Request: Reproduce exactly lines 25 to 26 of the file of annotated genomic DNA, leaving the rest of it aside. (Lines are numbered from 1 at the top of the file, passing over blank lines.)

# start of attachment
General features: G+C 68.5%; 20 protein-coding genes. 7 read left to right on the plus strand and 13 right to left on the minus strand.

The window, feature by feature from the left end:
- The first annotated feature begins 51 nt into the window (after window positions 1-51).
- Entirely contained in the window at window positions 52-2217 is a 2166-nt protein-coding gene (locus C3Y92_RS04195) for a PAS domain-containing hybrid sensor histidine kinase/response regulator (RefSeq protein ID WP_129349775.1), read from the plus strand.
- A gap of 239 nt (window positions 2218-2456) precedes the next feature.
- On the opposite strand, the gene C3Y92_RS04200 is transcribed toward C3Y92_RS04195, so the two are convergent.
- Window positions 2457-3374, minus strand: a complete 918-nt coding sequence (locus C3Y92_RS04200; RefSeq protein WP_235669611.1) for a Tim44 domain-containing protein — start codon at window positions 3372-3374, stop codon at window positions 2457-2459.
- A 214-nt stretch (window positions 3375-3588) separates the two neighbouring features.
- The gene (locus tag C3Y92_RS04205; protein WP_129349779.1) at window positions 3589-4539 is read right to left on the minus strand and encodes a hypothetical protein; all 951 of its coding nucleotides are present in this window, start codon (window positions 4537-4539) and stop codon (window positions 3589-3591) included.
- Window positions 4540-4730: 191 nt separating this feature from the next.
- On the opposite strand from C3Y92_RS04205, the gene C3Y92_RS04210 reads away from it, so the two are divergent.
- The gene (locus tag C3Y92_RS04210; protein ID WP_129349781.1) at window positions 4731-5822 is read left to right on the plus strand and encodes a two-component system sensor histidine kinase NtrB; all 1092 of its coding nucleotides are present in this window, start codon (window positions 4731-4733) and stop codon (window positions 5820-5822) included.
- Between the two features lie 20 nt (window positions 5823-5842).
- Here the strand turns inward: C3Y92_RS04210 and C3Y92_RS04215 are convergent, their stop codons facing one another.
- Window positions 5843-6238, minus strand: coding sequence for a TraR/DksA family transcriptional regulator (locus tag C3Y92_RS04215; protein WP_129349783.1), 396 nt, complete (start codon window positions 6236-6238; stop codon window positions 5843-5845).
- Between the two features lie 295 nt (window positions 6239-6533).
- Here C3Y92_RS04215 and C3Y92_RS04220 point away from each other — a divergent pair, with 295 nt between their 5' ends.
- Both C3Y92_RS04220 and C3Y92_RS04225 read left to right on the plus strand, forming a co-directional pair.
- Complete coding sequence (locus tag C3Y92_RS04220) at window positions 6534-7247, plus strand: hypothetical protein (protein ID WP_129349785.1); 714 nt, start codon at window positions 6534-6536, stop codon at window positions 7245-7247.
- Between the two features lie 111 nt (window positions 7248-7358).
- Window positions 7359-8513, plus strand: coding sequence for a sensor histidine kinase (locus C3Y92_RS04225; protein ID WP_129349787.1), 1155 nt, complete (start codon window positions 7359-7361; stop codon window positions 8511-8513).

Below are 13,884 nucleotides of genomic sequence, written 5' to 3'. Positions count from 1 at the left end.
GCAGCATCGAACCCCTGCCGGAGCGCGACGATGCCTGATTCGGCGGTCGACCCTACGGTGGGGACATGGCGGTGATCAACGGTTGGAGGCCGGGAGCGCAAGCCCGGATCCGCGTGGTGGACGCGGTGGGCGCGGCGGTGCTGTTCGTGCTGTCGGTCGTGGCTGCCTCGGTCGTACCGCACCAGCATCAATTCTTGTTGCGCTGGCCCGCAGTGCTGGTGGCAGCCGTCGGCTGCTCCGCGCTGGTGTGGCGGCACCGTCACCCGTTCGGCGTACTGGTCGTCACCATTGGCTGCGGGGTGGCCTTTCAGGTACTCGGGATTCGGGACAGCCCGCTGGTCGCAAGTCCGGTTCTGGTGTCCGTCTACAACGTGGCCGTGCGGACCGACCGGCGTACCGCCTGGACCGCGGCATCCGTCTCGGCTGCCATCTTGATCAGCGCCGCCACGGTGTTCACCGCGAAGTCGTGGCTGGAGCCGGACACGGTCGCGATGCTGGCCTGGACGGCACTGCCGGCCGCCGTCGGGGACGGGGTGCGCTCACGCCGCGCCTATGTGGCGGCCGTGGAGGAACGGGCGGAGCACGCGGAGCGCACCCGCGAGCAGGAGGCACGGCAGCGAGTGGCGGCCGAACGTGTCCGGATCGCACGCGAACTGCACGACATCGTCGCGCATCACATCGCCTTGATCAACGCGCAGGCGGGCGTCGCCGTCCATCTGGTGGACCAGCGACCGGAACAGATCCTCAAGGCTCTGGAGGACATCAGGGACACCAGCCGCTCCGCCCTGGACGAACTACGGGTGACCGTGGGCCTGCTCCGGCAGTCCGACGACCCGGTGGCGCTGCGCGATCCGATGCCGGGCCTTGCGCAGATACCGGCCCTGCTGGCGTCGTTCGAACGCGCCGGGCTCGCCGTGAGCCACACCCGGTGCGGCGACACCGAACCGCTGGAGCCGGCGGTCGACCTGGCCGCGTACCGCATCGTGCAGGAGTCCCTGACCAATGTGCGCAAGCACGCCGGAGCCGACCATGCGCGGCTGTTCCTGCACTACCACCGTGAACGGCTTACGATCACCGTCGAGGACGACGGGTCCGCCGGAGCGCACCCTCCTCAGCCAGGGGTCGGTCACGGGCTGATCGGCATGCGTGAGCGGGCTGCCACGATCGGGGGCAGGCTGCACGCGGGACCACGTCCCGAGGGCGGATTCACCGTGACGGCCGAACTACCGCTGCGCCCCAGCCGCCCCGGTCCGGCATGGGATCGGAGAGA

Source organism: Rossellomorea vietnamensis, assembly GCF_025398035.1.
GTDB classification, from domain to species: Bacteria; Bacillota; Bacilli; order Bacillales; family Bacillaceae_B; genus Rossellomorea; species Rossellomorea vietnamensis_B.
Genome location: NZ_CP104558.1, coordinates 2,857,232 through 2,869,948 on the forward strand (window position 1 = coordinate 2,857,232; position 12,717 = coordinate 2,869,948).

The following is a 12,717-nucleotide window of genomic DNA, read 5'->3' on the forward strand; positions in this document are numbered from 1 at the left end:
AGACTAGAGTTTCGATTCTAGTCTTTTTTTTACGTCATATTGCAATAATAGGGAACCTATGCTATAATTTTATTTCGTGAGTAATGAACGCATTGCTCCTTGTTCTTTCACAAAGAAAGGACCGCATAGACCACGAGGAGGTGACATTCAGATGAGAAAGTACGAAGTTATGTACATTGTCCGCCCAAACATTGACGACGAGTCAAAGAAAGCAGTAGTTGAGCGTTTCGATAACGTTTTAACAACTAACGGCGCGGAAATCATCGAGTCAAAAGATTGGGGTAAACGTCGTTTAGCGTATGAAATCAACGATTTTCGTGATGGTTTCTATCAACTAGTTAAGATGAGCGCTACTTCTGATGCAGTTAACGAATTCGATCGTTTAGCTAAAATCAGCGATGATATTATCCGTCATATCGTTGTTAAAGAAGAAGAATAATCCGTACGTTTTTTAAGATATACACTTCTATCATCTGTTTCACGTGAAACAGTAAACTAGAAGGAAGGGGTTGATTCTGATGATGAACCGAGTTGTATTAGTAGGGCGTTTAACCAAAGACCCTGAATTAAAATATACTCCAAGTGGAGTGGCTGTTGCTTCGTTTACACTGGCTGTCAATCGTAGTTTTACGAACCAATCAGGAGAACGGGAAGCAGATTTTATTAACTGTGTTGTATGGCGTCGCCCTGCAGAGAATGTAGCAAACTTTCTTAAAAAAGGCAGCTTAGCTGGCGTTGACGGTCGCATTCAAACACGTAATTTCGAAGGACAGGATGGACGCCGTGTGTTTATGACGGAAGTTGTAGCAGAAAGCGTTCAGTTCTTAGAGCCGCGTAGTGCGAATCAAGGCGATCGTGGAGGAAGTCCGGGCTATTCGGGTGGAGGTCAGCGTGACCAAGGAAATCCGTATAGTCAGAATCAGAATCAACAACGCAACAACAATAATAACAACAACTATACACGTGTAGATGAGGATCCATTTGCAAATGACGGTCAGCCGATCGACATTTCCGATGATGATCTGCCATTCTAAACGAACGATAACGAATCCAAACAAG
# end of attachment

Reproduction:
GTDB classification, from domain to species: Bacteria; Bacillota; Bacilli; order Bacillales; family Bacillaceae_B; genus Rossellomorea; species Rossellomorea vietnamensis_B.
Genome location: NZ_CP104558.1, coordinates 2,857,232 through 2,869,948 on the forward strand (window position 1 = coordinate 2,857,232; position 12,717 = coordinate 2,869,948).